draft-ietf-sipping-sbc-funcs-06.txt   draft-ietf-sipping-sbc-funcs-07.txt 
SIPPING Working Group J. Hautakorpi, Ed. SIPPING Working Group J. Hautakorpi, Ed.
Internet-Draft G. Camarillo Internet-Draft G. Camarillo
Intended status: Informational Ericsson Intended status: Informational Ericsson
Expires: December 18, 2008 R. Penfield Expires: April 26, 2009 R. Penfield
Acme Packet Acme Packet
A. Hawrylyshen A. Hawrylyshen
Ditech Networks Inc. Ditech Networks Inc.
M. Bhatia M. Bhatia
3CLogic 3CLogic
June 16, 2008 October 23, 2008
Requirements from SIP (Session Initiation Protocol) Session Border Requirements from SIP (Session Initiation Protocol) Session Border
Control Deployments Control Deployments
draft-ietf-sipping-sbc-funcs-06.txt draft-ietf-sipping-sbc-funcs-07.txt
Status of this Memo Status of this Memo
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This Internet-Draft will expire on December 18, 2008. This Internet-Draft will expire on April 26, 2009.
Copyright Notice Copyright Notice
Copyright (C) The IETF Trust (2008). Copyright (C) The IETF Trust (2008).
Abstract Abstract
This document describes functions implemented in Session Initiation This document describes functions implemented in Session Initiation
Protocol (SIP) intermediaries known as Session Border Controllers Protocol (SIP) intermediaries known as Session Border Controllers
(SBCs). The goal of this document is to describe the commonly (SBCs). The goal of this document is to describe the commonly
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SBCs are also used to repair protocol messages generated by not- SBCs are also used to repair protocol messages generated by not-
fully-standard compliant or badly implemented clients. Operators may fully-standard compliant or badly implemented clients. Operators may
wish to support protocol repair, if they want to support as many wish to support protocol repair, if they want to support as many
clients as possible. It is noteworthy, that this function affects clients as possible. It is noteworthy, that this function affects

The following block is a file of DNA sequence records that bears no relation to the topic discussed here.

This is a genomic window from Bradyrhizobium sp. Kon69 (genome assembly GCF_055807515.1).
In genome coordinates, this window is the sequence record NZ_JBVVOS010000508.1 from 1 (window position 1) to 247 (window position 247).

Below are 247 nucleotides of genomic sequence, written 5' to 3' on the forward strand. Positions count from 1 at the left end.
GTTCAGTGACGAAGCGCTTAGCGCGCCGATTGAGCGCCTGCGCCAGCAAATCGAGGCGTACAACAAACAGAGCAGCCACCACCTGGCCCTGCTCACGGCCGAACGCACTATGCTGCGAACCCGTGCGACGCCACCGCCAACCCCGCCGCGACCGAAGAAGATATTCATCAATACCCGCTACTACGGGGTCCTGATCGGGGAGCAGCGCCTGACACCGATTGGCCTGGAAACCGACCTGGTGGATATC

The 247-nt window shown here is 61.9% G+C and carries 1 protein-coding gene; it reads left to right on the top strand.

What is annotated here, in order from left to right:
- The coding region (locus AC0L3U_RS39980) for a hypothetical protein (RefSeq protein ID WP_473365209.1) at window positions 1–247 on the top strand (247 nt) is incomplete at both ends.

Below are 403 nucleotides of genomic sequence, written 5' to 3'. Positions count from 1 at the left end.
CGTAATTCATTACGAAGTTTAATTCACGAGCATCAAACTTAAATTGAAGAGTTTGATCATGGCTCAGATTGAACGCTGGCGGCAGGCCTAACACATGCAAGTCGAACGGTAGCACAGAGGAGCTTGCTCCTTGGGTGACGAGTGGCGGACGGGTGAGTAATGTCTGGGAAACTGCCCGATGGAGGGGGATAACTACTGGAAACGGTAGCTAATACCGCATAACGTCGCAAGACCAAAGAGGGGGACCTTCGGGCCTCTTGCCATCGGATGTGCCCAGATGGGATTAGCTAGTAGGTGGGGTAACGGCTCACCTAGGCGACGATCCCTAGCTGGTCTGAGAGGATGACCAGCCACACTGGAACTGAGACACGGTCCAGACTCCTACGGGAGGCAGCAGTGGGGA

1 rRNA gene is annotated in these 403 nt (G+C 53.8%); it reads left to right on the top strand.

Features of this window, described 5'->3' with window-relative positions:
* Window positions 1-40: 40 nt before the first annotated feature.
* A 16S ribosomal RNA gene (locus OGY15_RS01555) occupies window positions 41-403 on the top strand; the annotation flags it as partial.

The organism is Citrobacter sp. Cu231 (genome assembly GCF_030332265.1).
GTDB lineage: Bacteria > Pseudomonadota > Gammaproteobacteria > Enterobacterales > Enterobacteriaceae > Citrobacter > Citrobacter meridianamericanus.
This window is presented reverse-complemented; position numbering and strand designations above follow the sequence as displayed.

only the signaling component of an SBC, and that the protocol repair only the signaling component of an SBC, and that the protocol repair
function is not the same as protocol conversion (i.e., making function is not the same as protocol conversion (i.e., making
translation between two completely different protocols). translation between two completely different protocols).
3.6.2. Architectural Issues 3.6.2. Architectural Issues
In most cases, this function can be seen as being compatible with SIP In many cases, doing protocol repair for SIP header fields can be
architectural principles, and it does not violate the end-to-end seen as being compatible with SIP architectural principles, and it
model of SIP. The SBC repairing protocol messages behaves as a proxy does not violate the end-to-end model of SIP. The SBC repairing
server that is liberal in what it accepts and strict in what it protocol messages behaves as a proxy server that is liberal in what
sends. However, the protocol repair might have problems with such it accepts and strict in what it sends.
security mechanism that do cryptographical computations to the SIP
messages (e.g., hashing). However, protocol repair may break security mechanism that do
cryptographical computations on SIP header values. Attempting
protocol repair for SIP message bodies (SDP) is incompatible with
Authenticated Identity Management [3] and end-to-end security
mechanisms such as S/MIME.
A similar problem related to increasing complexity, as explained in A similar problem related to increasing complexity, as explained in
Section 3.3.2, also affects protocol repair function. Section 3.3.2, also affects protocol repair function.
3.6.3. Examples 3.6.3. Examples
The SBC can, for example, receive an INVITE message from a relatively The SBC can, for example, receive an INVITE message from a relatively
new SIP UA as illustrated in Figure 13. new SIP UA as illustrated in Figure 13.
INVITE sip:callee@sbchost.example.com INVITE sip:callee@sbchost.example.com
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